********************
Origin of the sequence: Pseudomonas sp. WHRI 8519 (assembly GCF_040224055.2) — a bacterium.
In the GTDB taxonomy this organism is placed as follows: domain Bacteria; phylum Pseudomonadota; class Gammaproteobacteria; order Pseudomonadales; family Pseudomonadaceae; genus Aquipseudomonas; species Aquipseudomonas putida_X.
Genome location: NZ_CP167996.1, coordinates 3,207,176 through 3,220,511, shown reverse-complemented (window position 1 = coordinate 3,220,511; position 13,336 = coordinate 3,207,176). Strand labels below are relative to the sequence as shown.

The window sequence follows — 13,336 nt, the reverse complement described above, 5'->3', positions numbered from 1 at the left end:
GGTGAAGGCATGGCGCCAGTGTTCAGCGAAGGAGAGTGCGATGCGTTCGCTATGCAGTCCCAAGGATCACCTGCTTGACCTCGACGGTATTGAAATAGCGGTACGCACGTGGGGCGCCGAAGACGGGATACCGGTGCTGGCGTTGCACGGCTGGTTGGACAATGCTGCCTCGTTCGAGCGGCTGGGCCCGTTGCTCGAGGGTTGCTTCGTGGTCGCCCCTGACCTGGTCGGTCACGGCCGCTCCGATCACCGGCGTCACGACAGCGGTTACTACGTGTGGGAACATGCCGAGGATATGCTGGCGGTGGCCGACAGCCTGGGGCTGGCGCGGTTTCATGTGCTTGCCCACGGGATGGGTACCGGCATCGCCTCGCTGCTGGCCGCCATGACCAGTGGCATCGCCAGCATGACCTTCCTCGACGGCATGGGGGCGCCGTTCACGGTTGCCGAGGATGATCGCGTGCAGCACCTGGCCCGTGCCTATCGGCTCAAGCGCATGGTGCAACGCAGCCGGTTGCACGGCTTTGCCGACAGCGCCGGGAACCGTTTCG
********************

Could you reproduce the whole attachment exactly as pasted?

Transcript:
Origin of the sequence: Pseudomonas sp. WHRI 8519 (assembly GCF_040224055.2) — a bacterium.
In the GTDB taxonomy this organism is placed as follows: domain Bacteria; phylum Pseudomonadota; class Gammaproteobacteria; order Pseudomonadales; family Pseudomonadaceae; genus Aquipseudomonas; species Aquipseudomonas putida_X.
Genome location: NZ_CP167996.1, coordinates 3,207,176 through 3,220,511, shown reverse-complemented (window position 1 = coordinate 3,220,511; position 13,336 = coordinate 3,207,176). Strand labels below are relative to the sequence as shown.

The window sequence follows — 13,336 nt, the reverse complement described above, 5'->3', positions numbered from 1 at the left end:
GGTGAAGGCATGGCGCCAGTGTTCAGCGAAGGAGAGTGCGATGCGTTCGCTATGCAGTCCCAAGGATCACCTGCTTGACCTCGACGGTATTGAAATAGCGGTACGCACGTGGGGCGCCGAAGACGGGATACCGGTGCTGGCGTTGCACGGCTGGTTGGACAATGCTGCCTCGTTCGAGCGGCTGGGCCCGTTGCTCGAGGGTTGCTTCGTGGTCGCCCCTGACCTGGTCGGTCACGGCCGCTCCGATCACCGGCGTCACGACAGCGGTTACTACGTGTGGGAACATGCCGAGGATATGCTGGCGGTGGCCGACAGCCTGGGGCTGGCGCGGTTTCATGTGCTTGCCCACGGGATGGGTACCGGCATCGCCTCGCTGCTGGCCGCCATGACCAGTGGCATCGCCAGCATGACCTTCCTCGACGGCATGGGGGCGCCGTTCACGGTTGCCGAGGATGATCGCGTGCAGCACCTGGCCCGTGCCTATCGGCTCAAGCGCATGGTGCAACGCAGCCGGTTGCACGGCTTTGCCGACAGCGCCGGGAACCGTTTCG